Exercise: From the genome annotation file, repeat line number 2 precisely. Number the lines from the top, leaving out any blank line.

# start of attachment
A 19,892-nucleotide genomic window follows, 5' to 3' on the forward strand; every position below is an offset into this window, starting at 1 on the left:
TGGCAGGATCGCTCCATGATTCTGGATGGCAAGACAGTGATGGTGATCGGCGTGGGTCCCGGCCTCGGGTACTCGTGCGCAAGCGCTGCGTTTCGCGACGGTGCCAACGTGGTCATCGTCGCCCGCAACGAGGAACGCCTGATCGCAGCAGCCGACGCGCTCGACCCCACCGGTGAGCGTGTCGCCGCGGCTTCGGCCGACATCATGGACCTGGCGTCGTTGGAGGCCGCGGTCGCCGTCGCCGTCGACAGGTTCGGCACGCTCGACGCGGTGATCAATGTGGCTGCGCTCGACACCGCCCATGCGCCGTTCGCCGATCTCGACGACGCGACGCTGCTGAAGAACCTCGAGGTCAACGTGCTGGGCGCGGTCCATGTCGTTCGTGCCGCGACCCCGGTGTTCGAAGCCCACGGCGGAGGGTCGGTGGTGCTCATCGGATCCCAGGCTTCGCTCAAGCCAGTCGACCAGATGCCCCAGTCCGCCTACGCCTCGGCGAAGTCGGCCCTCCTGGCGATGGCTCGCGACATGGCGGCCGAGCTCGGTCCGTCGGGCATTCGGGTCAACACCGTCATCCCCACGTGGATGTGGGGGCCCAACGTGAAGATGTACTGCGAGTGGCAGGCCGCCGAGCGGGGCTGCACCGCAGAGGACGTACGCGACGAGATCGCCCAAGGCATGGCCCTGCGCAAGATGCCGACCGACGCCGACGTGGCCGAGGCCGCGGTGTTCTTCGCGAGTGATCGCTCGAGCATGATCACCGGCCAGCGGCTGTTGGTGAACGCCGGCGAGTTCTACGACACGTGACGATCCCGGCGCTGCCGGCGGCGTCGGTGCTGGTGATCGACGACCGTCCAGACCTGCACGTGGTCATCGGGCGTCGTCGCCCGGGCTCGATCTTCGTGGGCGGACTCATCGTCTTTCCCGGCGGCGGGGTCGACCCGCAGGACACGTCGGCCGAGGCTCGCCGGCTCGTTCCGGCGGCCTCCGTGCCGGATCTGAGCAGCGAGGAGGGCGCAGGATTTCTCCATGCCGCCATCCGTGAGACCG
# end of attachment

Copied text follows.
TGGCAGGATCGCTCCATGATTCTGGATGGCAAGACAGTGATGGTGATCGGCGTGGGTCCCGGCCTCGGGTACTCGTGCGCAAGCGCTGCGTTTCGCGACGGTGCCAACGTGGTCATCGTCGCCCGCAACGAGGAACGCCTGATCGCAGCAGCCGACGCGCTCGACCCCACCGGTGAGCGTGTCGCCGCGGCTTCGGCCGACATCATGGACCTGGCGTCGTTGGAGGCCGCGGTCGCCGTCGCCGTCGACAGGTTCGGCACGCTCGACGCGGTGATCAATGTGGCTGCGCTCGACACCGCCCATGCGCCGTTCGCCGATCTCGACGACGCGACGCTGCTGAAGAACCTCGAGGTCAACGTGCTGGGCGCGGTCCATGTCGTTCGTGCCGCGACCCCGGTGTTCGAAGCCCACGGCGGAGGGTCGGTGGTGCTCATCGGATCCCAGGCTTCGCTCAAGCCAGTCGACCAGATGCCCCAGTCCGCCTACGCCTCGGCGAAGTCGGCCCTCCTGGCGATGGCTCGCGACATGGCGGCCGAGCTCGGTCCGTCGGGCATTCGGGTCAACACCGTCATCCCCACGTGGATGTGGGGGCCCAACGTGAAGATGTACTGCGAGTGGCAGGCCGCCGAGCGGGGCTGCACCGCAGAGGACGTACGCGACGAGATCGCCCAAGGCATGGCCCTGCGCAAGATGCCGACCGACGCCGACGTGGCCGAGGCCGCGGTGTTCTTCGCGAGTGATCGCTCGAGCATGATCACCGGCCAGCGGCTGTTGGTGAACGCCGGCGAGTTCTACGACACGTGACGATCCCGGCGCTGCCGGCGGCGTCGGTGCTGGTGATCGACGACCGTCCAGACCTGCACGTGGTCATCGGGCGTCGTCGCCCGGGCTCGATCTTCGTGGGCGGACTCATCGTCTTTCCCGGCGGCGGGGTCGACCCGCAGGACACGTCGGCCGAGGCTCGCCGGCTCGTTCCGGCGGCCTCCGTGCCGGATCTGAGCAGCGAGGAGGGCGCAGGATTTCTCCATGCCGCCATCCGTGAGACCG